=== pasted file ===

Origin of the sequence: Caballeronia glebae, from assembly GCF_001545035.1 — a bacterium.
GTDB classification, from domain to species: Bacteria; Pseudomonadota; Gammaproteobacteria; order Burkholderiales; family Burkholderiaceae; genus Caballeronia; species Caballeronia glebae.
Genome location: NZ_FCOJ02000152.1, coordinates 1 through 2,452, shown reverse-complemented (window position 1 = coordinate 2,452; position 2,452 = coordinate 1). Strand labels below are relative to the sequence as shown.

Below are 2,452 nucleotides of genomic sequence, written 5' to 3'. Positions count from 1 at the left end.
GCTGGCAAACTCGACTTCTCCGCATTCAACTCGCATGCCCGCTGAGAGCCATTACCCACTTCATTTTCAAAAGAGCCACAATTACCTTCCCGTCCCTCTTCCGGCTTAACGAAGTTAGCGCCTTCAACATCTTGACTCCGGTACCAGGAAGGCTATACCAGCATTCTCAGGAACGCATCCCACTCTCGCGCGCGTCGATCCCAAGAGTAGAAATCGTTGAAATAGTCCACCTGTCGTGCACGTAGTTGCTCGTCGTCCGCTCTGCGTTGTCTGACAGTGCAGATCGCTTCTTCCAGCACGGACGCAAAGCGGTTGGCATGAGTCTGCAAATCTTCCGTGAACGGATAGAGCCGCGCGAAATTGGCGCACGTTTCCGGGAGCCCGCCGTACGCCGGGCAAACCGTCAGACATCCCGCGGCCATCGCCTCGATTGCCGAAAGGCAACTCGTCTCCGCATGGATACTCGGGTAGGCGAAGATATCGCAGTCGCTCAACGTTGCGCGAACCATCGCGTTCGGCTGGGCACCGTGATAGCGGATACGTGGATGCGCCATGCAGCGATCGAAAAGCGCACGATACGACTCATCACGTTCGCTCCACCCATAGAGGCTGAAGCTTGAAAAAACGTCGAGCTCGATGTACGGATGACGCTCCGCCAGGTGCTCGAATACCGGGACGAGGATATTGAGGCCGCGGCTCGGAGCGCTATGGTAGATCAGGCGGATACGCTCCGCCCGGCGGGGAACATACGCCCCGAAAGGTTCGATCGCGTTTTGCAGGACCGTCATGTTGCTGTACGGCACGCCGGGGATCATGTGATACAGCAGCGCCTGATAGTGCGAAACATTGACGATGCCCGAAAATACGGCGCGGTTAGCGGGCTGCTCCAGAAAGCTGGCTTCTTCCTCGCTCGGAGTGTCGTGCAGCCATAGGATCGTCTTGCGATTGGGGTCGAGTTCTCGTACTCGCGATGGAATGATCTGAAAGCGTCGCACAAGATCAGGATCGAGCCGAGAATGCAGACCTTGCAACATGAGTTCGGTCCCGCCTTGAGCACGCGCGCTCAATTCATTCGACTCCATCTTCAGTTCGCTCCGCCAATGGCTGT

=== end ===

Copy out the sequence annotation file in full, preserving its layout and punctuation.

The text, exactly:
Origin of the sequence: Caballeronia glebae, from assembly GCF_001545035.1 — a bacterium.
GTDB classification, from domain to species: Bacteria; Pseudomonadota; Gammaproteobacteria; order Burkholderiales; family Burkholderiaceae; genus Caballeronia; species Caballeronia glebae.
Genome location: NZ_FCOJ02000152.1, coordinates 1 through 2,452, shown reverse-complemented (window position 1 = coordinate 2,452; position 2,452 = coordinate 1). Strand labels below are relative to the sequence as shown.

Below are 2,452 nucleotides of genomic sequence, written 5' to 3'. Positions count from 1 at the left end.
GCTGGCAAACTCGACTTCTCCGCATTCAACTCGCATGCCCGCTGAGAGCCATTACCCACTTCATTTTCAAAAGAGCCACAATTACCTTCCCGTCCCTCTTCCGGCTTAACGAAGTTAGCGCCTTCAACATCTTGACTCCGGTACCAGGAAGGCTATACCAGCATTCTCAGGAACGCATCCCACTCTCGCGCGCGTCGATCCCAAGAGTAGAAATCGTTGAAATAGTCCACCTGTCGTGCACGTAGTTGCTCGTCGTCCGCTCTGCGTTGTCTGACAGTGCAGATCGCTTCTTCCAGCACGGACGCAAAGCGGTTGGCATGAGTCTGCAAATCTTCCGTGAACGGATAGAGCCGCGCGAAATTGGCGCACGTTTCCGGGAGCCCGCCGTACGCCGGGCAAACCGTCAGACATCCCGCGGCCATCGCCTCGATTGCCGAAAGGCAACTCGTCTCCGCATGGATACTCGGGTAGGCGAAGATATCGCAGTCGCTCAACGTTGCGCGAACCATCGCGTTCGGCTGGGCACCGTGATAGCGGATACGTGGATGCGCCATGCAGCGATCGAAAAGCGCACGATACGACTCATCACGTTCGCTCCACCCATAGAGGCTGAAGCTTGAAAAAACGTCGAGCTCGATGTACGGATGACGCTCCGCCAGGTGCTCGAATACCGGGACGAGGATATTGAGGCCGCGGCTCGGAGCGCTATGGTAGATCAGGCGGATACGCTCCGCCCGGCGGGGAACATACGCCCCGAAAGGTTCGATCGCGTTTTGCAGGACCGTCATGTTGCTGTACGGCACGCCGGGGATCATGTGATACAGCAGCGCCTGATAGTGCGAAACATTGACGATGCCCGAAAATACGGCGCGGTTAGCGGGCTGCTCCAGAAAGCTGGCTTCTTCCTCGCTCGGAGTGTCGTGCAGCCATAGGATCGTCTTGCGATTGGGGTCGAGTTCTCGTACTCGCGATGGAATGATCTGAAAGCGTCGCACAAGATCAGGATCGAGCCGAGAATGCAGACCTTGCAACATGAGTTCGGTCCCGCCTTGAGCACGCGCGCTCAATTCATTCGACTCCATCTTCAGTTCGCTCCGCCAATGGCTGT